In Figure 1 we see that guanine is nearly completely surrounded by the water molecules, whereas, the hydrophobic C5C6 bond area of cytosine remains free of water (see also Figures S4 and S5). The B3LYP/6-31+G** calculated forward and backward energy (ΔE) barriers for the proton transfer without ZPE correction were found to be 3.85 and 5.51 kcal/mol, respectively (see Figure S2 in the supporting information). This shows that G-(H+)C is 1.7 kcal/mol more stable than G•+-C. The inclusion of ZPE correction substantially reduces the forward barrier height to 1.42 kcal/mol while the backward barrier was found to be 2.59 kcal/mol (see Figures 1, S3 and Table 1). After ZPE correction G-(H+)C was found to be 1.2 kcal/mol more stable than G•+-C. The B3LYP/6-31+G** calculated positive vibrational frequencies for G•+-C + 11H2O and G-(H+)C + 11 H2O also confirm the existence of these local minimum structures (see Figures S10 and S11 in the supporting information). A negative frequency (−1241 cm−1) also confirms the transition state [G---H+---C] for the proton transfer (see Figures 1 and S12). It is also evident from Figure 1 that before, during and after PT spin densities are localized only on guanine. The bulk effect of solvation was considered using the polarized continuum model (PCM) for the bare and the 11 water hydrated G•+-C. The PCM model had a negligible effect on the fully hydrated equilibrium (0.1 kcal/mol) but for the non hydrated system the effect was more substantial and proton transfer became energetically favorable (see supporting information). In the present study, it is important to note for the validity of this study that the total number of hydrogen bonds in reactant, TS and product are same, i.e., 11 in G•+-C + 6H2O and 20 in G•+-C + 11H2O complexes. Also the orientation of water molecules are almost unchanged, see Figures 1 and S4 – S7 in the supporting information.

Figure 1
The B3LYP/6-31+G** calculated potential energy surface (PES) of proton transfer (PT) in G•+-C in the presence of 11 waters with zero point energy (ZPE) correction. Energy is given in kcal/mol. Spin density distributions during proton transfer ...

From B3LYP/6-31+G** optimized TS structure of G•+-C, G•+-C + 6H2O and G•+-C + 11H2O we found that during proton transfer G and C bases are drawn more closely together, see Figures S4 – S9. The hydrogen bonding distances between G and C in G•+-C + 11H2O at TS are 1.779, 2.643 and 1.677 Å, respectively, however, the corresponding distances in G•+-C + 11H2O are 2.005, 2.855 and 1.630 Å, respectively. From the vibrational frequency analyses of G•+-C + 11H2O (see Figures S10 – S12 in the supporting information), we found that in-plane ring vibration of G along N1-H direction occurs at 537 cm−1 while the in-plane ring vibration of C occurs at 613 cm−1. These in-plane vibrational modes with the G•+-C base pair would clearly couple to the proton transfer from G to C (see Figure 1). Also, a vibration at 2751 cm−1 is assigned to the G(N1-H) stretching mode in G•+-C + 11H2O. After PT the corresponding C(N3-H) vibration occurs at 2849 cm−1, a blue shift of 98 cm−1.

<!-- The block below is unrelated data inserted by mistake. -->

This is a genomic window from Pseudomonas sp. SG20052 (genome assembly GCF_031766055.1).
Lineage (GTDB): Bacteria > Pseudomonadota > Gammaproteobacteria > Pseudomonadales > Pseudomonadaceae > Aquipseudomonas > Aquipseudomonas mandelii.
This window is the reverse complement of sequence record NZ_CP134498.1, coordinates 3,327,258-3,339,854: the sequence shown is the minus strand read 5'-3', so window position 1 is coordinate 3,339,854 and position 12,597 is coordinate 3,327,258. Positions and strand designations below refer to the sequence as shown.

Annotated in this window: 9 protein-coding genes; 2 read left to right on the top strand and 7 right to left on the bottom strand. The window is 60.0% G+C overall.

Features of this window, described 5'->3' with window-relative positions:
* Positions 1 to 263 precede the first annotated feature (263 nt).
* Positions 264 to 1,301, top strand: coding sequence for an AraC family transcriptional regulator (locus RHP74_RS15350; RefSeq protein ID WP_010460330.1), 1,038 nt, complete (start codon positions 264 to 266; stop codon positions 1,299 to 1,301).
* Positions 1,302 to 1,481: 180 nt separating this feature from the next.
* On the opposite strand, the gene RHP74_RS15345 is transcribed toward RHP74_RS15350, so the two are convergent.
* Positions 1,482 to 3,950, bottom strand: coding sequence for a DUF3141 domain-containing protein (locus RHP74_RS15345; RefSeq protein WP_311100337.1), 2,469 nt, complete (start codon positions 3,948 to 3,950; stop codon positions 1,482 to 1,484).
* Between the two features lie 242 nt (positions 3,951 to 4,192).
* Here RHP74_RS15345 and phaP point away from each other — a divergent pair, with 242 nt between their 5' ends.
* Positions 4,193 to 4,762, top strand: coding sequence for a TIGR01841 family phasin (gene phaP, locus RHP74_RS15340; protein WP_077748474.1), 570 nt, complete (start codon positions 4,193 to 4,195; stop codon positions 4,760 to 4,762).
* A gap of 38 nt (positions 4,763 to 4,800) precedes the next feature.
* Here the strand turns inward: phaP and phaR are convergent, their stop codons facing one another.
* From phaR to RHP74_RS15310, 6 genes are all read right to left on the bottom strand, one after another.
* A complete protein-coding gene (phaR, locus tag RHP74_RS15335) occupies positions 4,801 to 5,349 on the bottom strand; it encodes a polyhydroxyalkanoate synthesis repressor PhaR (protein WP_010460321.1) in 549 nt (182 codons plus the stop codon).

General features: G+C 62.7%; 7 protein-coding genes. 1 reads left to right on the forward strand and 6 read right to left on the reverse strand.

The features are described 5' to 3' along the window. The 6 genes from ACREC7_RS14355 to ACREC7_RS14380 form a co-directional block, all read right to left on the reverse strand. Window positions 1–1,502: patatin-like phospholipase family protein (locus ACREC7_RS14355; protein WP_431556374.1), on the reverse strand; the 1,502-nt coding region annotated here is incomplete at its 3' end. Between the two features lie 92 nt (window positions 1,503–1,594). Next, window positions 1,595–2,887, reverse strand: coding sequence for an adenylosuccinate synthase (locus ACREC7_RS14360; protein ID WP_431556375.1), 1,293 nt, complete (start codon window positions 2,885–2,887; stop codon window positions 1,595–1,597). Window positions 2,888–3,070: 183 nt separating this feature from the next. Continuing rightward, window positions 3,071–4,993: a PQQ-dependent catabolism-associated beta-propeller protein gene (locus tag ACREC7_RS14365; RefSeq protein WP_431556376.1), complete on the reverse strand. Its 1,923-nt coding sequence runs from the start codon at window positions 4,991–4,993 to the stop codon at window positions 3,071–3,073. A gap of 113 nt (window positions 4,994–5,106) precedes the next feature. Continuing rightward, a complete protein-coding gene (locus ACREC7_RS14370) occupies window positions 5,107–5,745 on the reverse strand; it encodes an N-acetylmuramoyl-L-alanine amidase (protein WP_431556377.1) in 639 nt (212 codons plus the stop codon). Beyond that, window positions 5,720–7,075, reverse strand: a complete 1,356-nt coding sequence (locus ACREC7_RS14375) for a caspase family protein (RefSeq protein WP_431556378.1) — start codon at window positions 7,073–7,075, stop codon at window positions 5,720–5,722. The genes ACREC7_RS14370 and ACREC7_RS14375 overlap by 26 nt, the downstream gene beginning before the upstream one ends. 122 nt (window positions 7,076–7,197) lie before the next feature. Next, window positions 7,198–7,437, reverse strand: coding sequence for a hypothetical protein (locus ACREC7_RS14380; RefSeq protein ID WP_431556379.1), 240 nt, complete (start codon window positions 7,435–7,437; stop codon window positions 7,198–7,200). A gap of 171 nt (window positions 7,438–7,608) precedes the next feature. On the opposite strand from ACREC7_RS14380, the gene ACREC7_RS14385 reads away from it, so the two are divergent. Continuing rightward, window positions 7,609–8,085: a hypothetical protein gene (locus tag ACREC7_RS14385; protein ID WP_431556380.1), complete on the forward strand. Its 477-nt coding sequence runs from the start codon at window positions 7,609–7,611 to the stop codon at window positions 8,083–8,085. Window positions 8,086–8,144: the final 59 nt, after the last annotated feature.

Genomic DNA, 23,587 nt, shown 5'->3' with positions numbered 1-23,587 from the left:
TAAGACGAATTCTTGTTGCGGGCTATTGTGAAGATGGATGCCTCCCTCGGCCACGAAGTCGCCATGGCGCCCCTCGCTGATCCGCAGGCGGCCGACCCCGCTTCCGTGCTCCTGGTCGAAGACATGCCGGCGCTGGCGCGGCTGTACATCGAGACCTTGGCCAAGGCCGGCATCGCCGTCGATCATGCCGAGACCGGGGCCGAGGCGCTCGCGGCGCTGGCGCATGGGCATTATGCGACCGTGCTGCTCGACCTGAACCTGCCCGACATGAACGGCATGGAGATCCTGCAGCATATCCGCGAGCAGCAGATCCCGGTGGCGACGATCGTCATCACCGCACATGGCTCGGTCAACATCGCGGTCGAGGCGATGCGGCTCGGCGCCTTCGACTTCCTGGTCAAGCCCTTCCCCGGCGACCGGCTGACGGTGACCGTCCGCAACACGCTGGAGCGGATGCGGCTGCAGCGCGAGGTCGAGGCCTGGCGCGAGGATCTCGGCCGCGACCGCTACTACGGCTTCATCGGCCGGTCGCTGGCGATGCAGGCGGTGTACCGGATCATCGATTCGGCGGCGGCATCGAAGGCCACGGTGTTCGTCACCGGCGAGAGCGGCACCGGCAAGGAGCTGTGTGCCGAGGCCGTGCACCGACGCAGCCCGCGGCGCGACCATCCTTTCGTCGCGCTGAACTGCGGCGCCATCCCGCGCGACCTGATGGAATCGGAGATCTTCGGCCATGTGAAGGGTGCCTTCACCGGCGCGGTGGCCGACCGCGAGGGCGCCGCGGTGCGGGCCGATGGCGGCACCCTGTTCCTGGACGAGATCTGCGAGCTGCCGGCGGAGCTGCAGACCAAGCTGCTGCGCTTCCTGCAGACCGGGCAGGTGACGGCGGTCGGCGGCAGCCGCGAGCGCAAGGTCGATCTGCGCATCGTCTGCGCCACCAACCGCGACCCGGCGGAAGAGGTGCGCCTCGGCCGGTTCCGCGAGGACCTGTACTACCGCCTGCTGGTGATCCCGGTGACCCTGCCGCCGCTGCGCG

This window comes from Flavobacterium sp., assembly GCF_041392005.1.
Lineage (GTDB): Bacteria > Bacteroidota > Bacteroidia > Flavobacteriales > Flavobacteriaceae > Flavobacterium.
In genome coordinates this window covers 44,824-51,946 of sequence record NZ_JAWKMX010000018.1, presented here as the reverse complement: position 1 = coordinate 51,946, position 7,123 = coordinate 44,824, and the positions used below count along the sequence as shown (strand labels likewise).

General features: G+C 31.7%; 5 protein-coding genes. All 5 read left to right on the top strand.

Our calculations demonstrate that under the influence of hydration, which mimic the hydrated environment surrounding the G•+-C base pair in DNA, a facile proton transfer from G•+ to C is predicted. The negligible effect of the bulk solvent (0.1 kcal/mol) on fully hydrated equilibrium, shown in Figure 1, clearly shows that the stability of the deprotonated G-(H+)C + 11H2O largely comes from the interactions with the surrounding 11 waters which mimic the first hydration shell (see details in the supporting information). –While at low temperatures the equilibrium would be shifted completely towards the proton transferred side, G-(H+)C, at room temperature the G•+-C would be present in equilibrium. We also note that at elevated temperatures the dynamics of the surrounding waters, not considered in this study, could at times favor the back proton transfer process. Indeed the presence of the cation radical form of G in DNA is critical to explain the chemistry and the migratory nature of the DNA hole.

Supplementary Material



This work was supported by the NIH NCI under grant no. R01CA045424. Authors are thankful to the Arctic Region Supercomputing Center (ARSC) and NSF grant CHE-072689 for providing computational facilities.


Supporting Information Available: Full reference 18, figures showing PT scheme, optimized geometries, spin densities and vibrational spectra. This material is available free of charge via the internet at